The first is his Student Onboarding Service (SOS) for accepting applications for families with 1-7 children and then providing student registration for those accepted applications.  Often, applications must first go through a lottery to determine who is offered the opportunity to attend a given Texas charter school.  SOS is primarily offered now as a multi-client service in partnership with the largest charter school organizations in Texas.

The second and most recent product offering is his Leave of Absence (LOA) system used by companies and financial/insurance providers related to employees who need to take leave based on the Family and Medical Leave Act of 1993 (FMLA) or Short-Term Disability (STD).

All of his products and services run on Yozons Open eSignForms.  Please contact Brent by email for a demo of his rapidly expanding services.

Monday, January 9, 2017

Why Yozons left social media -- Taking control of your life by not giving it away to enrich others as your friends' expense

Yozons has always been an independent company, one that leads in innovation, prides itself on customer privacy, and openly shares the wealth of its technologies and services to the world.  The advent of social media -- which we distinguish as corporate-provided tools for continuously communicating with your social or business circles such as Twitter, Facebook, Snapchat and Instagram -- seems a great idea that revolutionizes business and personal interactions.  But our gut suggested this just was not the case.  Our brains finally told us it's time to quit this nasty habit and the purveyors of fake news that latch on to our trusted social connections.

There is irony in the millennials and Occupy Wall Street protesters using Twitter and Facebook to  spread their economic message while massively enriching the one percent via the over-sharing by the 99 percent.  The same for the Arab Spring and the spring of Daesh (ISIL) using "free media" to spread hatred, violence and denounce actual freedom and replace reason with nonsense.

The final nudge for Yozons came after watching the TEDx presentation Quit social media with Dr. Cal Newport; this final straw encouraged us to leave social media behind forever.  We encourage you to consider doing so as well.  Many of the reasons cited in the TEDx presentation are far more troublesome for those who become addicted to social media, something we hadn't even considered ourselves.

While we never use Snapchat or Instagram, we closed our Facebook account a few years ago after using it's system for our own advertising.  The level of targeting was tremendous, though quite frankly not well suited to our needs for finding companies that are looking to contract online and go paperless.  It was clear that such refined targeting will lead to the decline of actual social bonds, the antithesis of the World Wide Web's open information model.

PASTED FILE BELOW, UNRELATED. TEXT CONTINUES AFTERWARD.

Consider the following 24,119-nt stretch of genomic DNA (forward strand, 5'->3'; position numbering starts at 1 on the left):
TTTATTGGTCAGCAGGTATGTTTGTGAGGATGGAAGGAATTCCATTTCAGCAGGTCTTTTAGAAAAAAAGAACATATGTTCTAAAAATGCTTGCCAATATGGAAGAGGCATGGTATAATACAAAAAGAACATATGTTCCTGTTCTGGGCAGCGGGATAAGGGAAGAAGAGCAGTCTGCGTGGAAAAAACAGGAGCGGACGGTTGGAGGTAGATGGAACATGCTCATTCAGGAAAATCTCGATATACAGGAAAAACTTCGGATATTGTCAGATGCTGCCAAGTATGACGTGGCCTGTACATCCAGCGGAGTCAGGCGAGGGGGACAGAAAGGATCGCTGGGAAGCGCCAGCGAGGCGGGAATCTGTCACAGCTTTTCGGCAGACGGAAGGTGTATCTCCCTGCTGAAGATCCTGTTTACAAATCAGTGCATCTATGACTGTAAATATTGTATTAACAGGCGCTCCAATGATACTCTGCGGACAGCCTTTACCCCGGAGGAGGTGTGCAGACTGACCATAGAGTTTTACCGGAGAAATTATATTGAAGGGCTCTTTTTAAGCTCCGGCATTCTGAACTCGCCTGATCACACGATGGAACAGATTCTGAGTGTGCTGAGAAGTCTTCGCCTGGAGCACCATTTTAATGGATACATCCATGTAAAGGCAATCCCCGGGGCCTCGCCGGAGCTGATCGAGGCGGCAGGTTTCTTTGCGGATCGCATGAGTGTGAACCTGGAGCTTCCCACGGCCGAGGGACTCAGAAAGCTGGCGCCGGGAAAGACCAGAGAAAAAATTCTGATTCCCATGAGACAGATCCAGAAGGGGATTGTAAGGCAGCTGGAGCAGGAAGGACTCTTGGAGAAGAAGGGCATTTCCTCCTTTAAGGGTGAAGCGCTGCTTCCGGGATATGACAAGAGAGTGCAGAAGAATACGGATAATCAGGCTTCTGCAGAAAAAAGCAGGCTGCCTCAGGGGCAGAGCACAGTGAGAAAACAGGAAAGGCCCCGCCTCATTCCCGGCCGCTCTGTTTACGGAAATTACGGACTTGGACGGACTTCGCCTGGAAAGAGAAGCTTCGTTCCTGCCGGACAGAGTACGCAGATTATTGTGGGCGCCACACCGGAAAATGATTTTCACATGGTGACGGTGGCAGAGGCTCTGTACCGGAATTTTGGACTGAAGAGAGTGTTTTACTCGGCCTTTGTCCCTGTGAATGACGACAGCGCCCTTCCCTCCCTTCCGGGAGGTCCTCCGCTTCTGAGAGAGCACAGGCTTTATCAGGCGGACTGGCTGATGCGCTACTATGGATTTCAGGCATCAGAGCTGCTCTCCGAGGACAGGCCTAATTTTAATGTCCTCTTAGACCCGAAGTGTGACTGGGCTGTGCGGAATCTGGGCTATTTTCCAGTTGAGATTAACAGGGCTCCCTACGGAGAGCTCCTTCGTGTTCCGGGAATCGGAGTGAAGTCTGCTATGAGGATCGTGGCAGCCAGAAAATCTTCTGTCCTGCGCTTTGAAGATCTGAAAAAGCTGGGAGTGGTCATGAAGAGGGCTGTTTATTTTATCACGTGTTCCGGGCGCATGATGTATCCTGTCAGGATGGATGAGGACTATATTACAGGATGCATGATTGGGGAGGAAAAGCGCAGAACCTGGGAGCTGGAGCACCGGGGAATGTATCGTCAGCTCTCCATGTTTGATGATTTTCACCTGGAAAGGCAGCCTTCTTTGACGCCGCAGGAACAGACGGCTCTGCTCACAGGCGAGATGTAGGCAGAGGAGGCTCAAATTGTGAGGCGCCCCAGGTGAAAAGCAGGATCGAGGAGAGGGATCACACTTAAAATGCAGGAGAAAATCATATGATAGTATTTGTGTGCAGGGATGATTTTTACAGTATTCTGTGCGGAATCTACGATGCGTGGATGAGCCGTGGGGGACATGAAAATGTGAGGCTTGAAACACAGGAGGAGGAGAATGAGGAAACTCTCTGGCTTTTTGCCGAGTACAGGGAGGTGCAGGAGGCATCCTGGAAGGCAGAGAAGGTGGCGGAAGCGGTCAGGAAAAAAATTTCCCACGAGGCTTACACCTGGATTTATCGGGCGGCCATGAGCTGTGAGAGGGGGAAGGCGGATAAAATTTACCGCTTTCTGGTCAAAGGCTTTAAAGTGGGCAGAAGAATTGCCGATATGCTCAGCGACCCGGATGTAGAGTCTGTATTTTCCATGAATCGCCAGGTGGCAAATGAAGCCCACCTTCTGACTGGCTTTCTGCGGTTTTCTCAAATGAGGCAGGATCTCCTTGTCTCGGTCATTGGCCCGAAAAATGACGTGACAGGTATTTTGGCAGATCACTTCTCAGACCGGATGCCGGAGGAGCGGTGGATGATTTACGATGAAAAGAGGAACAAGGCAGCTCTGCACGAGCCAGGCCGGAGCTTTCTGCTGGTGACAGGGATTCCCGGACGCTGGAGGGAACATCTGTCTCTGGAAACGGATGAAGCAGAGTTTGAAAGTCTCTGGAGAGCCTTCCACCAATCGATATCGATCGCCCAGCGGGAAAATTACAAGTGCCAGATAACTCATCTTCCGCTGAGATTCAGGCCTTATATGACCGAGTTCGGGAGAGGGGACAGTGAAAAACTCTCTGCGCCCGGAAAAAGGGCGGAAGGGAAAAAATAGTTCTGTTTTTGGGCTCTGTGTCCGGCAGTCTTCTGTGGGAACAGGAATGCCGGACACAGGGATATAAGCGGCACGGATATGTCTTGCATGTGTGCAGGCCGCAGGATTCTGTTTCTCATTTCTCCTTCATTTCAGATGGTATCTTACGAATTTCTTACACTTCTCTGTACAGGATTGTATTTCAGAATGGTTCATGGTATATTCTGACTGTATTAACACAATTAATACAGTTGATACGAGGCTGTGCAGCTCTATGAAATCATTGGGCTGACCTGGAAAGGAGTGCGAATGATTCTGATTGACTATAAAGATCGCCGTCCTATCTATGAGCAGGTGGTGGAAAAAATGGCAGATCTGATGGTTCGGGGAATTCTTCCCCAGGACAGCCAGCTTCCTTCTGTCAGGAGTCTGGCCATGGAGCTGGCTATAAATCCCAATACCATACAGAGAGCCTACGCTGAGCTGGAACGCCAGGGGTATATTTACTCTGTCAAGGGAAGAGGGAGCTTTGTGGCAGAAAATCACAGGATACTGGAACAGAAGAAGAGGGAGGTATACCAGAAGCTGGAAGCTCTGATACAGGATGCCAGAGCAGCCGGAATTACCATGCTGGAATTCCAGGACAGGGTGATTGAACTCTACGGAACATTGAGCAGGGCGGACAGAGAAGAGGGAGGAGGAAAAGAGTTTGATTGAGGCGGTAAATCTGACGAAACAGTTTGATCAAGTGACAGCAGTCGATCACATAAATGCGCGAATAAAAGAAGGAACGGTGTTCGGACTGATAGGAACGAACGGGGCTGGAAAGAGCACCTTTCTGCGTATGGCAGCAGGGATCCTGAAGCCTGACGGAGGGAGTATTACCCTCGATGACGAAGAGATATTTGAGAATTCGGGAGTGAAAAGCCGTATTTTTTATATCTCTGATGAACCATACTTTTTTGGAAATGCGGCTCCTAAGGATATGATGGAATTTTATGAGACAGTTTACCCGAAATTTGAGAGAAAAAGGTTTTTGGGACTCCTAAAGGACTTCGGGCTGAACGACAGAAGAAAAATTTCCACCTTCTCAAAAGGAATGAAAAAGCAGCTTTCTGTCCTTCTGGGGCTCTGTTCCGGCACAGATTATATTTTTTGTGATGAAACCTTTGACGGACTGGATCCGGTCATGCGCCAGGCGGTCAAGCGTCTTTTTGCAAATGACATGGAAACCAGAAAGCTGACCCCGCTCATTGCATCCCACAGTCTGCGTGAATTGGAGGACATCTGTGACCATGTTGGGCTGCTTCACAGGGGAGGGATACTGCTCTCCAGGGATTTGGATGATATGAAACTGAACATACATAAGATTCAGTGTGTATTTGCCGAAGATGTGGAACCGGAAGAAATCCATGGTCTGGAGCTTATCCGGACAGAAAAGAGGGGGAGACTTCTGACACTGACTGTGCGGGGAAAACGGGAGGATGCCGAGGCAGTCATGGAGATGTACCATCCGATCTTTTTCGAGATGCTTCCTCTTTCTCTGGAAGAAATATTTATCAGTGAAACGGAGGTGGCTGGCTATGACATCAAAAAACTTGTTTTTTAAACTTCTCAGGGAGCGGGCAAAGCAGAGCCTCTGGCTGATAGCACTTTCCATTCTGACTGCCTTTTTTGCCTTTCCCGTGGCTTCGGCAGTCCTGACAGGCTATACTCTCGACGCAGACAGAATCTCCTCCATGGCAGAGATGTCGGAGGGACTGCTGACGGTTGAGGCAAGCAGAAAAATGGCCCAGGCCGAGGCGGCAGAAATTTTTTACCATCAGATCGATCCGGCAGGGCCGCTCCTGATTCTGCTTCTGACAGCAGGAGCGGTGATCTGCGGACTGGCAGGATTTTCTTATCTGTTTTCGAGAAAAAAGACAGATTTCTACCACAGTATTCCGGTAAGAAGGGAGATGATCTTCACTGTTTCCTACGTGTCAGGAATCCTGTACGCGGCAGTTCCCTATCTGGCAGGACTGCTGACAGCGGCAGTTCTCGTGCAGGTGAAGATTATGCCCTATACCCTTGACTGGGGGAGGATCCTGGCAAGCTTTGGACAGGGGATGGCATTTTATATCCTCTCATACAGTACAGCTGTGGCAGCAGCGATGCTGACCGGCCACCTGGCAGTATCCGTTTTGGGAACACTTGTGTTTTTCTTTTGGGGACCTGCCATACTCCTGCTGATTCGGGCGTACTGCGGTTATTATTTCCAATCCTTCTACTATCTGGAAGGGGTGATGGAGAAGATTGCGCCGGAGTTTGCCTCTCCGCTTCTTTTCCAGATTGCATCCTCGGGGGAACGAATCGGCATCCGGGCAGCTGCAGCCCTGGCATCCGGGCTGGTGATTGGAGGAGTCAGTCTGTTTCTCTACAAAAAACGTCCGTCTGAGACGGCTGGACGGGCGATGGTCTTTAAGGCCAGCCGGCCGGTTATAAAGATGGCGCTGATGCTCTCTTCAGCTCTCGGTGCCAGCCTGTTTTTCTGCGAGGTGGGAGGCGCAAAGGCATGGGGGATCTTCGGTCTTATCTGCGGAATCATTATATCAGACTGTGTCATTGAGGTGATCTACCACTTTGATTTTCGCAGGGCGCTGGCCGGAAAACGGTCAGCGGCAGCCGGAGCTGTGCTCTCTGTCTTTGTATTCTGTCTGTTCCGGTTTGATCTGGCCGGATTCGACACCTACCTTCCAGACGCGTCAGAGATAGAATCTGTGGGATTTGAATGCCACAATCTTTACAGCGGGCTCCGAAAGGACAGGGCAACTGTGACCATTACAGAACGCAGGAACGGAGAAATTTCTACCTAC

What was clear to us then is that Facebook had convinced billions of people to provide their personal information, often intimate details about family, friends, marriages, divorces, dates, vacations, schools, parties, etc., and to share it widely.  Those who didn't manage their ever-changing privacy settings often shared to an unknown "public" that couldn't easily be retracted.  This information was even abused by some employers and universities who thought it okay to demand access to social media accounts as a way to judge a prospect, the very definition of thought crimes and totalitarianism, a mingling of free expression with a demand to break the social contract regarding Liberty and Privacy and Human Decency.

But mostly it was abused by Facebook itself.  Facebook, the company, effectively displays content you create and freely, if not thoughtfully, give to them so it can offer it as entertainment to others.  It combines actual postings from "friends" with other targeted postings (aka "fake news" and "paid advertising posing as news") that often carries your friend's names even if they never intended to have their trusted names abused in this way.  This is the subversive power of the 'like' button.  If you like McDonalds or The New Yorker, then postings by those companies often appear in the "news feed" of your friends with a comment suggesting you like the posting itself, regardless of the content.

It may not feel that way to you, that you are just sharing photos of a recent marriage or birth with family and friends.  But Facebook is monetizing your content.  It is monetizing your family and friends using your as bait.  And, of course, we all can see well that our Facebook "friends" have became a hodgepodge of actual family and actual friends, but also neighbors, acquaintances, classmates, business associates, and a slew of others who asked to become an online friend, making you appear to be mean to deny such a nice sounding request.